That’s another symptom of our current generation of filmmakers. A Star Wars movie, or a Marvel movie, or a Harry Potter movie, or a Hunger Games movie, is no longer considered an embarrassment on your resume, something you did “for the money,” like Max von Sydow doing Flash Gordon (as we come full circle). It’s a badge of honor, a sign you’ve “made it.” “Serious” filmmaking used to be done in the realm of drama, and Star Wars was science fiction, a gutter genre. All that has changed now, all the serious money, and serious talent, is drawn not only to genre pictures, but juvenilia, and “serious drama” is all on television now. And Star Wars is the engine that drove that change.
But, to the question at hand: What does Poe Dameron want? Spoilers within!
Some folks on the internet find a cynical motive behind The Force Awakens‘s re-use of plot points from A New Hope. They see it as a corporation playing it safe, pandering to the audience, protecting their considerable investment. And yet, if “playing it safe” was the order of the day on the production of The Force Awakens, why are the four principle “good guys” of the movie played by a woman, a black man, a Guatemalan and a 73-year-old Jew? That sounds like idle snark, but let me assure you, movie studios are the most risk-averse institutions on the planet. I was once asked to develop a science-fiction franchise, based on a series of novels about a teenage girl trying to negotiate her way through a futuristic dystopia obsessed with beauty, and I outlined an entire trilogy, which took two and a half hours to pitch, only to have the female executive ask me if I could make the protagonist a boy. That was before The Hunger Games, of course, so now it would theoretically be “okay” to recognize that girls like science-fiction too, but to have a female protagonist with a black co-lead, and to have her kiss him in Act III? For the studio who refused to market Black Widow toys in connection with its Avengers movies, because “Disney has the girl market locked up with princess movies, thanks?” This is, I guarantee you, a bold step forward.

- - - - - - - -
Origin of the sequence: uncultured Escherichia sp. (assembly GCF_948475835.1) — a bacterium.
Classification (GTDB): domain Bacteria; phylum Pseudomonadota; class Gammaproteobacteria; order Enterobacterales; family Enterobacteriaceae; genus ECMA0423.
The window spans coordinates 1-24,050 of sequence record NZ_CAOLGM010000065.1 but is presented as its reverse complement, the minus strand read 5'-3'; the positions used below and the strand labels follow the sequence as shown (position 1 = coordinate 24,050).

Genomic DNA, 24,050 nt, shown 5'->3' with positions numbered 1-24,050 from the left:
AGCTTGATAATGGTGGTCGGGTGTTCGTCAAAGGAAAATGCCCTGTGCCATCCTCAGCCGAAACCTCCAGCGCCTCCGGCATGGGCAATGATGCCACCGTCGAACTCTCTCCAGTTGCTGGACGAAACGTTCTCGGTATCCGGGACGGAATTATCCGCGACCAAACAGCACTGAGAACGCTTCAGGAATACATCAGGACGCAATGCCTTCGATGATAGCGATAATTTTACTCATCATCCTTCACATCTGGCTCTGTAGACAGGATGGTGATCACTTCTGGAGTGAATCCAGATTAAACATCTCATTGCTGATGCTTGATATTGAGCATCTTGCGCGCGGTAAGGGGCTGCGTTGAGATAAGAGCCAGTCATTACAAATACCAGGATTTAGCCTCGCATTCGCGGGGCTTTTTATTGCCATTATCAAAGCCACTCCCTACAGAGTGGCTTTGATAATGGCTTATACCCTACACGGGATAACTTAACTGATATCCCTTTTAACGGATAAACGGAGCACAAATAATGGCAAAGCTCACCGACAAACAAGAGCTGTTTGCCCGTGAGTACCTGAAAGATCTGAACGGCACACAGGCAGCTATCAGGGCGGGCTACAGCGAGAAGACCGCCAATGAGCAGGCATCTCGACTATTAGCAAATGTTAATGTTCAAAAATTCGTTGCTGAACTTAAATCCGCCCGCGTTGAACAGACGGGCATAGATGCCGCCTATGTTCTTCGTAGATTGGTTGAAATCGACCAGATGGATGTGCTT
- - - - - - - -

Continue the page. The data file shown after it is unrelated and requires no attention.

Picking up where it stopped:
But, more germane to our discussion here, what does Finn want?
The true protagonist of The Force Awakens is Kylo Ren. He sets the narrative in motion and drives the action, and, in fact, “changes” the most. He also functions as the antagonist of pretty much everybody else in the movie. This kind of protagonist, once a staple of cinematic drama, is more properly called an anti-hero. An anti-hero is a protagonist who is on the opposite of a hero’s journey, a person who is bent on self-destruction. Nicolas Cage in Leaving Las Vegas comes to mind. Robert De Niro in Taxi Driver, or any of his major roles, really, is a classic example. And, of course, Darth Vader in the prequel trilogy.
More after the jump. Please don’t get your spoilers spoiled! Read more
It seems hard to believe that everyone in the world hasn’t already seen this movie, but, just in case, please be advised that there are spoilers ahead.
Many years ago, I was up for the gig writing the movie adaptation of Scott Westerfeld’s wonderful sci-fi (then) trilogy Uglies, Pretties and Specials. I liked the books a lot and the idea, I thought, was a real fire-cracker: a dystopian future, a sci-fi trilogy, with a female protagonist, where each movie in the trilogy would examine the same society from a different point of view. It had never been done before and it was a huge opportunity. The producer who brought me the books was a respected big-budget sci-fi producer, and the project was set up at a genuine big-deal studio. All I needed to do was get a firm handle on how to tell the story and there was no way the project could not move forward.
Finally, a key scene from Walt Disney’s classic is presented, filling in the missing piece of “the fairest movie of them all.”
Curt Holman writes:
about 30 minutes in, I wondered to myself, “Is this going to be a kid’s film with no ‘real’ bad guy?”
Conceptually, Wreck-it Ralph is a close relative of Toy Story, and a comparison of their respective plots is instructive. Spoilers obviously follow.
Congratulations to the Disney Animation folks on their brand-new hit. It is charming, witty, funny and entertaining.
Noteworthy to me is Ralph’s in-game backstory. It’s not really a spoiler, since it’s not really discussed at length in the movie, but I will hide it under the fold nevertheless for the sake of decency.